"All U.N. member states should fulfill their shared responsibility to investigate and prosecute persons suspected of responsibility for war crimes and crimes against humanity in Sri Lanka by exercising universal jurisdiction," the Amnesty report said. Under "universal jurisdiction" countries can decide to prosecute serious crimes even if they haven't happened on their territory.
Sri Lanka has been trying to rally its traditional supporters, such as China, India and Cuba, to prevent any action against it at the United Nations.
Wednesday, September 07, 2011
Wednesday, September 07, 2011
UN Secretary General Ban Ki-moon briefed Co-Chair Ambassadors of Sri Lanka aid group at Colombo airport on the night of 23 May 2009 at the end of his 24-hour visit to Sri Lanka.
Responding to a question from Norwegian Ambassador Tore Hattrem on his assessment of conditions at Manik Farm, Secretary General had said his visit to the camp had been "very sobering and very sad."
Menik Farm was housing more than 200,000 people displaced by the fighting.
"Conditions were worse than those at any other camps, including in Darfur and Goma" UN Secretary General Ban Ki-moon had told the diplomats. He had told them that there had seen signs of malnutrition in Manik farm.
In his visit to Sri Lanka following the government declaration of military victory over Tamil Tigers, UN Secretary General Ban Ki-moon (UNSG) had meetings with President Rajapaksa, Foreign Minister Bogollagama, and other senior government officials.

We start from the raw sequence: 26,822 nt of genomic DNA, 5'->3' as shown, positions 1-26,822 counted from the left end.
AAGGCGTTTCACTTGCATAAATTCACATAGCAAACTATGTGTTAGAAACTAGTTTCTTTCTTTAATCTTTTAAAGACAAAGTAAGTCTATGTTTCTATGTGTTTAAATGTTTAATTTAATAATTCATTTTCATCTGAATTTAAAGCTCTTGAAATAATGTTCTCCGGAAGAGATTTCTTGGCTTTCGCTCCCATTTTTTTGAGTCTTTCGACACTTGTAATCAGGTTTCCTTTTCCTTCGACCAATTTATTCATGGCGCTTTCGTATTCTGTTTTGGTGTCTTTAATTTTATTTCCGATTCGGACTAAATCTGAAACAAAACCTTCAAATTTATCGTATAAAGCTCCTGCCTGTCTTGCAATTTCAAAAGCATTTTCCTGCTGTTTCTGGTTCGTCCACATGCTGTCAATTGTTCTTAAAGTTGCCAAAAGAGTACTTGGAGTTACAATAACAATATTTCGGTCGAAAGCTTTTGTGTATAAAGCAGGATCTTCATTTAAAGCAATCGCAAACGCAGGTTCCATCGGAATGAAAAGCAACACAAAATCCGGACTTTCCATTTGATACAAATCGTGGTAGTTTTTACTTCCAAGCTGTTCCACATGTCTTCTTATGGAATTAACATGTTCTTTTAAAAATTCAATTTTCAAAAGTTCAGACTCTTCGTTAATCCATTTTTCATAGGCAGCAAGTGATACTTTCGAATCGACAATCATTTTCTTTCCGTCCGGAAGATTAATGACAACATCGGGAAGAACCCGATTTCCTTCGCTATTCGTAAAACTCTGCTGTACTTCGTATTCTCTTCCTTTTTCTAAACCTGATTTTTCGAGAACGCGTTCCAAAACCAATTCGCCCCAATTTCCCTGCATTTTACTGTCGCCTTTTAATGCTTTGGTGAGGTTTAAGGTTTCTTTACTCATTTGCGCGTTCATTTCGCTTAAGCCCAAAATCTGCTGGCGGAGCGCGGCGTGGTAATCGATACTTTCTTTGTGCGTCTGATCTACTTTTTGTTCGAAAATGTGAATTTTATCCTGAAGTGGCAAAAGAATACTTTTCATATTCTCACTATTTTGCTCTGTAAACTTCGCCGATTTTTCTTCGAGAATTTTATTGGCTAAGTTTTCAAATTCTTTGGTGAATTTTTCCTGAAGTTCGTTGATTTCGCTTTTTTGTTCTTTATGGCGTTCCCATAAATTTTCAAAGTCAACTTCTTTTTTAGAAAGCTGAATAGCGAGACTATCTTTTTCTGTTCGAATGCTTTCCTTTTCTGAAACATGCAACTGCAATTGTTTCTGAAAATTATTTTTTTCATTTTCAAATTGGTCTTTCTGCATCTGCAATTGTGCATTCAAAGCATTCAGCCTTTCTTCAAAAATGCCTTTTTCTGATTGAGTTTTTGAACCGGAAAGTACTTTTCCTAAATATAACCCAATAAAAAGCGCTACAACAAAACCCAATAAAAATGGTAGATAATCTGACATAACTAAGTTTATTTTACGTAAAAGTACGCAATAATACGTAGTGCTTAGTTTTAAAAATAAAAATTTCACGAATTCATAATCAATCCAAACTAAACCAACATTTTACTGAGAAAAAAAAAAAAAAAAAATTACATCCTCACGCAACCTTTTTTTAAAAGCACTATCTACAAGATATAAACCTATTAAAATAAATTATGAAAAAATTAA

US government cable say the Secretary General was asked by diplomats to comment on his fly over of the former "no-fire zone," "where the Army and LTTE fought their final battles and tens of thousands of civilians were kept against their will by the LTTE and trapped in the crossfire between the two sides".
The cable sent by Charge d'affairs James R Moore on 27 May 2009 says that the UNSG had described what he saw as a scene of "complete destruction."
The secretary had also commented that in the absence of adequate shelter and even trees for shade, the civilians "must have suffered terribly."
"In his messages to the government during a 24-hour visit UN Secretary General Ban Ki-moon emphasized the key points of the need for a political process and reconciliation, better access by humanitarian workers to the IDP camps, early IDP returns, and greater accountability on human rights".
He felt no purpose would be served by continuing to press for international access to the no-fire zone as there were no sign of people on the ground.
Concluding his visit to Sri Lanka the UNSG issued a joint statement with President Rajapaksa in Colombo.